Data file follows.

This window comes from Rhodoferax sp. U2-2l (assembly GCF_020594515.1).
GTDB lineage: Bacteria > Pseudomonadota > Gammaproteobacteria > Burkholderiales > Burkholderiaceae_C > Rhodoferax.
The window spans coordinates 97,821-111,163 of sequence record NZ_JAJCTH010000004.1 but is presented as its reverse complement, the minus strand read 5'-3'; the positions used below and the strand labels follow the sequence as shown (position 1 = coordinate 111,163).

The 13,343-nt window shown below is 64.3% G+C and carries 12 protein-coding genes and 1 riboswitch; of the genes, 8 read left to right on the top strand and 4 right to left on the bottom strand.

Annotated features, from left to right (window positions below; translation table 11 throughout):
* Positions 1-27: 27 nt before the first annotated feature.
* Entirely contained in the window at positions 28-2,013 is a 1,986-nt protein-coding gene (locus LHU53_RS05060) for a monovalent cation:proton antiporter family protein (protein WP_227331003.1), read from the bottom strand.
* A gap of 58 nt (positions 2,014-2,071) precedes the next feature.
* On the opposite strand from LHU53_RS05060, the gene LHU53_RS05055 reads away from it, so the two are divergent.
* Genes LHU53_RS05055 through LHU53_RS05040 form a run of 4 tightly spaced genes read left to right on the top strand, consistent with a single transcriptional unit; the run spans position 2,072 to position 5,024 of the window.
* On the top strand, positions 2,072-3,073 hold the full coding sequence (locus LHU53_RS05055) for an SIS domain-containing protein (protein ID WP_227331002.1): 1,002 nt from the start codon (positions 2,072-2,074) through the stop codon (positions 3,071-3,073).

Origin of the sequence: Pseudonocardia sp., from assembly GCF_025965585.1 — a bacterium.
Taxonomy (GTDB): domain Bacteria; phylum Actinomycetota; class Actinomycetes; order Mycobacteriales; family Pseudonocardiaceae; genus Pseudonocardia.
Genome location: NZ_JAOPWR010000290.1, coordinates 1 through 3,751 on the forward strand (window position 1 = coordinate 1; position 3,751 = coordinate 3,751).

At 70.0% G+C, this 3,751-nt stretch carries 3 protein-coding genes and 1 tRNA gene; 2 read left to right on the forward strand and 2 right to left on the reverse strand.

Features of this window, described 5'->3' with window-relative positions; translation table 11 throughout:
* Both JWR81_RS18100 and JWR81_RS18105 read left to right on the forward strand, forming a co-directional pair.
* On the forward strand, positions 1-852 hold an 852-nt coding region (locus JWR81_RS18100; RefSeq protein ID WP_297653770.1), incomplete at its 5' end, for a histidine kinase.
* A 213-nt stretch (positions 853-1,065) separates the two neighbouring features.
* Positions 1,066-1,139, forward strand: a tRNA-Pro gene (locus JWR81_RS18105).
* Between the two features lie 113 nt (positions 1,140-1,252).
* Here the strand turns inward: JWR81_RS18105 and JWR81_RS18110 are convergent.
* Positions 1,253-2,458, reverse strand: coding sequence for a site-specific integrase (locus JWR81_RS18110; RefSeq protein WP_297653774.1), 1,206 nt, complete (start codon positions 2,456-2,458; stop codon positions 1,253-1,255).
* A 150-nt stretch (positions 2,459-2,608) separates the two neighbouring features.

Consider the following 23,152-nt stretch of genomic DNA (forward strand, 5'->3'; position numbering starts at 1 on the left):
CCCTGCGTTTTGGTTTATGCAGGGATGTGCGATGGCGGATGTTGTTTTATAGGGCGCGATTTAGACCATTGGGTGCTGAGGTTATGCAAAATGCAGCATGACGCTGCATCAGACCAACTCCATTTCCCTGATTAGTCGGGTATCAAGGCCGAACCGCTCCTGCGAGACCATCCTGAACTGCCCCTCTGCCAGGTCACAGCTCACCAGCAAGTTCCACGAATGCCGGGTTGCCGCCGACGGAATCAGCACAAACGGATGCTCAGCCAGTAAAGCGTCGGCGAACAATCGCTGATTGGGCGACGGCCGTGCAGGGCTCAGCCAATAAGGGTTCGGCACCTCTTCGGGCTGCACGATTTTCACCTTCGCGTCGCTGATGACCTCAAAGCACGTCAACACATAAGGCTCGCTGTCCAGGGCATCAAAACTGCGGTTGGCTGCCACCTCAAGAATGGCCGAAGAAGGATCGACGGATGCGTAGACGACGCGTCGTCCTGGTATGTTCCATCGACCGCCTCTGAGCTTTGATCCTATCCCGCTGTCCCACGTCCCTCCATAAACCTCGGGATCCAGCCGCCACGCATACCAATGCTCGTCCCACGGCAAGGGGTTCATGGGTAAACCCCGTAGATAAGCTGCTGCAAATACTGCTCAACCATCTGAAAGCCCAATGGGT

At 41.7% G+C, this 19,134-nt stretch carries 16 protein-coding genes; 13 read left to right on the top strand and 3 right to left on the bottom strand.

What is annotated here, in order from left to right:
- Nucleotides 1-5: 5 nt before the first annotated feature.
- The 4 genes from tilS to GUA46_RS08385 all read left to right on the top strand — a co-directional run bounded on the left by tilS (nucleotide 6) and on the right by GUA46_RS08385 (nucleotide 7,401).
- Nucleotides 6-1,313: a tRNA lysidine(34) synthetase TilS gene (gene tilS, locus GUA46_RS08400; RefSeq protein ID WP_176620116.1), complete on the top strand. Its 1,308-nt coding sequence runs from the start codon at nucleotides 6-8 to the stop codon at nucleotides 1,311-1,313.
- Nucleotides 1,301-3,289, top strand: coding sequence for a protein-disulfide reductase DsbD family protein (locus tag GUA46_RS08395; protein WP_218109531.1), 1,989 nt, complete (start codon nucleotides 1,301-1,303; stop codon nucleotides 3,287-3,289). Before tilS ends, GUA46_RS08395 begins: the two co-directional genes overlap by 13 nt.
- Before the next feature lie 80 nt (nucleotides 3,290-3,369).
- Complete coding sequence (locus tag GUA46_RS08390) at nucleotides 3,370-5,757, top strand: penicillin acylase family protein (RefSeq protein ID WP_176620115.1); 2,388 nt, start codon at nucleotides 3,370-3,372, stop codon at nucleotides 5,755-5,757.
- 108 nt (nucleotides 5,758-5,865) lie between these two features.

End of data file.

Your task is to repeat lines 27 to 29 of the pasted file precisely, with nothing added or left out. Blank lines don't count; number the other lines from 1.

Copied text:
At 41.7% G+C, this 19,134-nt stretch carries 16 protein-coding genes; 13 read left to right on the top strand and 3 right to left on the bottom strand.

What is annotated here, in order from left to right:
- Nucleotides 1-5: 5 nt before the first annotated feature.